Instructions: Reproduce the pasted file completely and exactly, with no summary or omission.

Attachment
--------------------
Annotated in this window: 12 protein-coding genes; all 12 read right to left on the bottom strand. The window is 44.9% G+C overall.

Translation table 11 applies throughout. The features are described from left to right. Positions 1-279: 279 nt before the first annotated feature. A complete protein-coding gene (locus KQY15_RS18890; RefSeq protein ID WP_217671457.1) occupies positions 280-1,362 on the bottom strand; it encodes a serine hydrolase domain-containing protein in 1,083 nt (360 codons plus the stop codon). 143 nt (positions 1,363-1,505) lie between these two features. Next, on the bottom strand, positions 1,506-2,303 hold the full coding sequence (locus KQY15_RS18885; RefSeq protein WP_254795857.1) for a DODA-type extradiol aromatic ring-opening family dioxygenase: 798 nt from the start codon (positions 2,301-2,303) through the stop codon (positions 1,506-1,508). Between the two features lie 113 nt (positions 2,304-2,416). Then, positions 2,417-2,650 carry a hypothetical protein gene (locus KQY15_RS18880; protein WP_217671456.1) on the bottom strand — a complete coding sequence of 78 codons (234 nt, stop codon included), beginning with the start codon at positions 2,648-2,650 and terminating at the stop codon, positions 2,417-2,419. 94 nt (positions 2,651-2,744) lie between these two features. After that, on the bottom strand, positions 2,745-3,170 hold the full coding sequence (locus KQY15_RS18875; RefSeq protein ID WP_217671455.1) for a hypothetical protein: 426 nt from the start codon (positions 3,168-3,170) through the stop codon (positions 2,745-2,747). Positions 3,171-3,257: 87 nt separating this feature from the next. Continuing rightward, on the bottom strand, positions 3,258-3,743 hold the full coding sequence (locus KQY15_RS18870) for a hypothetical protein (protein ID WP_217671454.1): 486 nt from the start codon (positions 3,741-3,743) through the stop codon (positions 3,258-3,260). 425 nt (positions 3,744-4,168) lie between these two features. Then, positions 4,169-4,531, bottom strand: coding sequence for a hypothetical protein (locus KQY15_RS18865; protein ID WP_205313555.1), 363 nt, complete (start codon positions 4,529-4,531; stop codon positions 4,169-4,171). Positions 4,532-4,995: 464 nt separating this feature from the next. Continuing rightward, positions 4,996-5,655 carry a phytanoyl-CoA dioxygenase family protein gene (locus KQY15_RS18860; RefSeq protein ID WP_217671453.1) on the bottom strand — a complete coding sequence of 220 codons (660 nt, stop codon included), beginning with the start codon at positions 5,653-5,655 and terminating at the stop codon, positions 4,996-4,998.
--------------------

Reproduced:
Annotated in this window: 12 protein-coding genes; all 12 read right to left on the bottom strand. The window is 44.9% G+C overall.

Translation table 11 applies throughout. The features are described from left to right. Positions 1-279: 279 nt before the first annotated feature. A complete protein-coding gene (locus KQY15_RS18890; RefSeq protein ID WP_217671457.1) occupies positions 280-1,362 on the bottom strand; it encodes a serine hydrolase domain-containing protein in 1,083 nt (360 codons plus the stop codon). 143 nt (positions 1,363-1,505) lie between these two features. Next, on the bottom strand, positions 1,506-2,303 hold the full coding sequence (locus KQY15_RS18885; RefSeq protein WP_254795857.1) for a DODA-type extradiol aromatic ring-opening family dioxygenase: 798 nt from the start codon (positions 2,301-2,303) through the stop codon (positions 1,506-1,508). Between the two features lie 113 nt (positions 2,304-2,416). Then, positions 2,417-2,650 carry a hypothetical protein gene (locus KQY15_RS18880; protein WP_217671456.1) on the bottom strand — a complete coding sequence of 78 codons (234 nt, stop codon included), beginning with the start codon at positions 2,648-2,650 and terminating at the stop codon, positions 2,417-2,419. 94 nt (positions 2,651-2,744) lie between these two features. After that, on the bottom strand, positions 2,745-3,170 hold the full coding sequence (locus KQY15_RS18875; RefSeq protein ID WP_217671455.1) for a hypothetical protein: 426 nt from the start codon (positions 3,168-3,170) through the stop codon (positions 2,745-2,747). Positions 3,171-3,257: 87 nt separating this feature from the next. Continuing rightward, on the bottom strand, positions 3,258-3,743 hold the full coding sequence (locus KQY15_RS18870) for a hypothetical protein (protein ID WP_217671454.1): 486 nt from the start codon (positions 3,741-3,743) through the stop codon (positions 3,258-3,260). 425 nt (positions 3,744-4,168) lie between these two features. Then, positions 4,169-4,531, bottom strand: coding sequence for a hypothetical protein (locus KQY15_RS18865; protein ID WP_205313555.1), 363 nt, complete (start codon positions 4,529-4,531; stop codon positions 4,169-4,171). Positions 4,532-4,995: 464 nt separating this feature from the next. Continuing rightward, positions 4,996-5,655 carry a phytanoyl-CoA dioxygenase family protein gene (locus KQY15_RS18860; RefSeq protein ID WP_217671453.1) on the bottom strand — a complete coding sequence of 220 codons (660 nt, stop codon included), beginning with the start codon at positions 5,653-5,655 and terminating at the stop codon, positions 4,996-4,998.